Obesity rates across Canada are at alarming levels and continuing to climb, according to a new paper in the Canadian Journal of Public Health, which provides the first comprehensive look at adult obesity rates across Canada since 1998 - complete with "obesity maps."
The Maritimes and the two Territories had the highest obesity rates from 2000 to 2011 – more than 30 percent of the population in those regions is estimated to be obese. British Columbia had the lowest overall rates, but obesity still increased from less than 20 percent to almost 25 percent. Rates in Quebec remained below 24 percent.
Using data from the Canadian Community Health Survey, the researchers adjusted self-reported Body Mass Index (BMI) data to get more accurate obesity estimates. Over the 11-year study period, the researchers found the greatest increase occurring between 2000 and 2007.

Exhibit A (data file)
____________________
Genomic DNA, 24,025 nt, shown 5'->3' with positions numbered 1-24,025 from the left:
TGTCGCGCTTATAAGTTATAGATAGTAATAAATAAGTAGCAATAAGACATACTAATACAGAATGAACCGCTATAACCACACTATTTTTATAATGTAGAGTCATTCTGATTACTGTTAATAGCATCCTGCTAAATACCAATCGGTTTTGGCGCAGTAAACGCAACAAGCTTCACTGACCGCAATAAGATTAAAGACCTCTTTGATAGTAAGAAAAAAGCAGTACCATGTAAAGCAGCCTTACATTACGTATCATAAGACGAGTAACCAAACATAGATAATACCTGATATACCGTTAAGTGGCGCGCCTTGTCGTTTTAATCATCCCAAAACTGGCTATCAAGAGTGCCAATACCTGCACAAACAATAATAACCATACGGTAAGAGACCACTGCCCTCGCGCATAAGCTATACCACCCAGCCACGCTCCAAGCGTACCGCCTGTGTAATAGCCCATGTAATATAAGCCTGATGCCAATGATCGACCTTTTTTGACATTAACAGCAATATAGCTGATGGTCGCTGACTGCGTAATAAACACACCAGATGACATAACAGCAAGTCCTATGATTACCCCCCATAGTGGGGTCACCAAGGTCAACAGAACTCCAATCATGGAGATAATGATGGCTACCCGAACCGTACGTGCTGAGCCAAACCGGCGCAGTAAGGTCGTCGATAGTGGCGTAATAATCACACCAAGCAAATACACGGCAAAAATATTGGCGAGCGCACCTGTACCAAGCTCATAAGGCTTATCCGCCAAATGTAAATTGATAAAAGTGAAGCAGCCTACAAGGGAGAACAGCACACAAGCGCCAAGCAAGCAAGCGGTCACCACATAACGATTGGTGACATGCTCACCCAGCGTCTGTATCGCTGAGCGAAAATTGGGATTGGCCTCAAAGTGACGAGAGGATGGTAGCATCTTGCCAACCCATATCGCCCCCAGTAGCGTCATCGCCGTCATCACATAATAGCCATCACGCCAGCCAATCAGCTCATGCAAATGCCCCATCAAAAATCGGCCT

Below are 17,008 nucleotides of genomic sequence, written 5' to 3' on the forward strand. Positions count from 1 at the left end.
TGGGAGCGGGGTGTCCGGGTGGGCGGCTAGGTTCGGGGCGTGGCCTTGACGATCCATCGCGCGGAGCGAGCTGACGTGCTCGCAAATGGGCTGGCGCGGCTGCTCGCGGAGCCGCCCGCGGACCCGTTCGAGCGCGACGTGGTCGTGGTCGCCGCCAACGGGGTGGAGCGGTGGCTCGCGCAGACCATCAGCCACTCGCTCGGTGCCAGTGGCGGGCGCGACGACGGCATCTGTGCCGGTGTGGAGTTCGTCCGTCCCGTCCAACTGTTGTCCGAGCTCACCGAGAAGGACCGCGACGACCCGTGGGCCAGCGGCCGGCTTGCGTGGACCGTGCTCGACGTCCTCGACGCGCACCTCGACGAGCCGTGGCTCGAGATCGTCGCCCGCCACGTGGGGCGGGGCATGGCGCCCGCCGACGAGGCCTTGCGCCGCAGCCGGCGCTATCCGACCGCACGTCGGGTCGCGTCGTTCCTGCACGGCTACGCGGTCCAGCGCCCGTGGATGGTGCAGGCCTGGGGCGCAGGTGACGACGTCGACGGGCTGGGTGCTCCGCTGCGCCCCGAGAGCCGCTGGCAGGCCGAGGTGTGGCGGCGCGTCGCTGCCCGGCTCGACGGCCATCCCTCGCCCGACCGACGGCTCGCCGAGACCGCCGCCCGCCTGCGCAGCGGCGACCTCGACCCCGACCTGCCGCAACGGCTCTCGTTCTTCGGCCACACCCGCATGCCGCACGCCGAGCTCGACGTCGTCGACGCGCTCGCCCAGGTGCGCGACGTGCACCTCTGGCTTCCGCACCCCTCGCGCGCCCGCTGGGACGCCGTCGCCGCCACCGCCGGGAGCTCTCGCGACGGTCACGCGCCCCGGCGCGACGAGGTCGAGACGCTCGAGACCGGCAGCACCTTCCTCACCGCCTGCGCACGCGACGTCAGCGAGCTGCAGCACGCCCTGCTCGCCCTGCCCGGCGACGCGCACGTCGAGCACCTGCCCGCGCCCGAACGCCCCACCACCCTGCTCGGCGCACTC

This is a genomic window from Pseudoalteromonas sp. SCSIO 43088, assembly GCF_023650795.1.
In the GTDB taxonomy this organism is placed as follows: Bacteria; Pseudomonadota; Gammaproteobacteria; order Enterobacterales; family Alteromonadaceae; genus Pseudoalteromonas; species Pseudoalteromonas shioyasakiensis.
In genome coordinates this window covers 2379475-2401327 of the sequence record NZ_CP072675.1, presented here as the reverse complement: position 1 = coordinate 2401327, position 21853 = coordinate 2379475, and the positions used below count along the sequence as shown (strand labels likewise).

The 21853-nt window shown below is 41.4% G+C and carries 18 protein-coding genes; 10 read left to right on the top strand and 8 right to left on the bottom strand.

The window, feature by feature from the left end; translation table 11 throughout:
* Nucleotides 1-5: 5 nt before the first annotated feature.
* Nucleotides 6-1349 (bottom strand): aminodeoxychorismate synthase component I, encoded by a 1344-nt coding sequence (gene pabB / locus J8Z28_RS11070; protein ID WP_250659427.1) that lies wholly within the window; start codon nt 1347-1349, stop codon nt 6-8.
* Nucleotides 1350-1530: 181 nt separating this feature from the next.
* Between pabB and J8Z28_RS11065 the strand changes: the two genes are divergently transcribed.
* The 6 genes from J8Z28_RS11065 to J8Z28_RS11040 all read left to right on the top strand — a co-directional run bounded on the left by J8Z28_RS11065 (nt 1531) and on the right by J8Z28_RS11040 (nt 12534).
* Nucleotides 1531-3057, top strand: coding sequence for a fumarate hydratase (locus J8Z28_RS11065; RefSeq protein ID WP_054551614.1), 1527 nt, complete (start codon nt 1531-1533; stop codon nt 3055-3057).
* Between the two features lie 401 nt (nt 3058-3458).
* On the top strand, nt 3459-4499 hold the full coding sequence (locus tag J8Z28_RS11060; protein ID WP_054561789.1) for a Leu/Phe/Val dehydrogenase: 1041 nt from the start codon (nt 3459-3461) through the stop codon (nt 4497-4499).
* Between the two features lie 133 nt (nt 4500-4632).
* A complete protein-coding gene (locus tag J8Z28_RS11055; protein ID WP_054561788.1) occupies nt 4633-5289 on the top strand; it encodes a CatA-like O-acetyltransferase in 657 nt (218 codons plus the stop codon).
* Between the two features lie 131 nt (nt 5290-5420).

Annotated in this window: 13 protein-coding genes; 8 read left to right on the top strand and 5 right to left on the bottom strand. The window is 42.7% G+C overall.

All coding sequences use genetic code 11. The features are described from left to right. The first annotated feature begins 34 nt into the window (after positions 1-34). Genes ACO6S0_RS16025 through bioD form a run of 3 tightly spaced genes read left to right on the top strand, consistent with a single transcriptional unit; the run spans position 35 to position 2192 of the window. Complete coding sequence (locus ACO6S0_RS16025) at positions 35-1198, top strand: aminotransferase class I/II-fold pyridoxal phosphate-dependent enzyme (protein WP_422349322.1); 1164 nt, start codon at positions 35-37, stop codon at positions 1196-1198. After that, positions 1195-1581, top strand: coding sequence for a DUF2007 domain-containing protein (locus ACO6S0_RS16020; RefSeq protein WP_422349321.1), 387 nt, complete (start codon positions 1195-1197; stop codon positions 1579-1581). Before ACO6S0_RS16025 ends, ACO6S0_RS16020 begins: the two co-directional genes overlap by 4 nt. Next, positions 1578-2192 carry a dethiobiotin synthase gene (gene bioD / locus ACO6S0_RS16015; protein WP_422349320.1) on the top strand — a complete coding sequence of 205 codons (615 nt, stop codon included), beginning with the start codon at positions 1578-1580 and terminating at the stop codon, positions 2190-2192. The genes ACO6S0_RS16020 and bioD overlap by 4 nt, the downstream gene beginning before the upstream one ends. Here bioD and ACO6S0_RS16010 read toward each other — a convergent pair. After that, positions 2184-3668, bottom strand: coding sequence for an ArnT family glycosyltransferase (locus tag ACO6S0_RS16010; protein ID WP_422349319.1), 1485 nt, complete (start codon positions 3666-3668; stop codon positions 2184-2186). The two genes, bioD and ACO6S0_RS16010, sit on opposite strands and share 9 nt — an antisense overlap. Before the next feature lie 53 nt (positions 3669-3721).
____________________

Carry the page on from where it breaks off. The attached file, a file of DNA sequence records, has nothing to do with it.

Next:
"Being obese or overweight significantly increases the risk of chronic illnesses, such as heart disease, diabetes, and some cancers," says study lead author, Prof. Carolyn Gotay in the University of British Columbia's School of Population and Public Health. "Our analysis shows that more Canadians are obese than ever before – on average, between one fourth and one third of Canadians are obese, depending on the region."
The obesity maps that accompany the study serve as a tool to regional authorities to monitor and act on these trends. "Maps that use colours and well-known geographical depictions are an efficient way to convey complex data that transcends language differences and personalizes the data for the viewer," says Gotay. "This information can provide an impetus for action for the public, health care providers, and decision makers."